Titbits:-

Newspaper Report Wicklewood Workhouse - 1917

Man drops from Wicklewood Workhouse window in 1917 - Diss Express 2nd February 1917

OCTOGENARIAN DROPS FROM WORKHOUSE WINDOW.

The Norfolk County Coroner (Mr. H. R. Colley) held , inquest on Friday at Wicklewood Workhouse relative to the death of William Cooper, aged 87, an inmate. Mr. Musto, the Master, stated that the deceased was brought to the Workhouse from Hingham by the relieving-officer on the previous Sunday. There was nothing special on the admission form, but the relieving-officer told witness that the deceased was brought there, because his son, with whom he lived, could not control him. Deceased was placed in bed in the infirmary ward, and the doctor who saw him on Monday reported that his physical condition was good, and his mental condition fair.
At 5.45 a.m. on Tuesday morning the night nurse reported to witness that the deceased had gone out the window into the yard below, distance 16 ft. 4 ins. Witness sent for stretcher and went at once to the garden, where be found that the deceased, who was unconscious and moaning, was then brought in. Witness had him put back to bed and sent for the medical officer, who came immediately, and also later in the day. Deceased died on Thursday morning without regaining consciousness. The marks on the ground indicated that the deceased alighted on his feet. ó Nurse Catlin said deceased was very restive on Monday night, and she had a difficulty in keeping him in bed. He tried to go to the doors, witness had them looked. He, however, made no attempt to get to the windows, which were partly open at the top.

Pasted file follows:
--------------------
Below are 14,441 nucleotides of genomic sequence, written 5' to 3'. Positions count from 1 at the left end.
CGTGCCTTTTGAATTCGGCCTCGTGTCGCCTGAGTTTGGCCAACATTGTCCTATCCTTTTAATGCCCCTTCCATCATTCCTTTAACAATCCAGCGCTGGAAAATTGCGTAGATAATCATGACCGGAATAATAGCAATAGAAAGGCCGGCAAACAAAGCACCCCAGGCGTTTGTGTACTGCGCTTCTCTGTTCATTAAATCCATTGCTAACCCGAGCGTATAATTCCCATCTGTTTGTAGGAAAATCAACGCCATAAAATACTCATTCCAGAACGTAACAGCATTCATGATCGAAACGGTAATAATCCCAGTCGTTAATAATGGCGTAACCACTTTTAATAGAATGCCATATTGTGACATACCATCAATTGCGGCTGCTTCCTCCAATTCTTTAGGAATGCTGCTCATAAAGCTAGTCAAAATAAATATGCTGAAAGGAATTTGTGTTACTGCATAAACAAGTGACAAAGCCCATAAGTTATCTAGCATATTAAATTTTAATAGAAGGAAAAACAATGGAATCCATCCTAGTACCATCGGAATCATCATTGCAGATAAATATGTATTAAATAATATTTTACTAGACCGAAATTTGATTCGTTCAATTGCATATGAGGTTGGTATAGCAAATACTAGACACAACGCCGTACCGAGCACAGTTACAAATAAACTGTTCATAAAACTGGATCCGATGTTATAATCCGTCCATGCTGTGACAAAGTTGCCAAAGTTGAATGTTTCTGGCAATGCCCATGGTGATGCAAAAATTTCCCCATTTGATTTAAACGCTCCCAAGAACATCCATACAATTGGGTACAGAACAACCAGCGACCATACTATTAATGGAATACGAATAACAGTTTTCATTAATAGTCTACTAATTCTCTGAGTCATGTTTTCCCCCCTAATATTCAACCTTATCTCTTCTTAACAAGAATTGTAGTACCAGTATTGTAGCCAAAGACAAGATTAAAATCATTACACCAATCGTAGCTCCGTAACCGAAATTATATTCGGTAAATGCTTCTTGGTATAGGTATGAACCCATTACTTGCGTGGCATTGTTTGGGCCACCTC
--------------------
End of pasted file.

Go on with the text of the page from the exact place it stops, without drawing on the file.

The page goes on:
At 5.20 a.m., when witness visited the male ward, he was asleep, but when she want into the ward ten minutes later she noticed that the window near deceasedís bed was open, and that he was missing. She looked out of the window, and seeing an object on the flower bed, reported the occurrence to the head nurse. In witnessí opinion the deceased hung out of the window and dropped to the ground.
Dr Clayton Heslop, the Medical-officer, said the deceased when he saw him on Tuesday morning was evidently suffering from shock. No bones ware broken, but there ware several bruises on his body. He died from heart failure arising from the shock. The jury found that the deceased died from heart failure from shock through accidentally through dropping from one of the infirmary windows, and considered that no blame was attached to any official.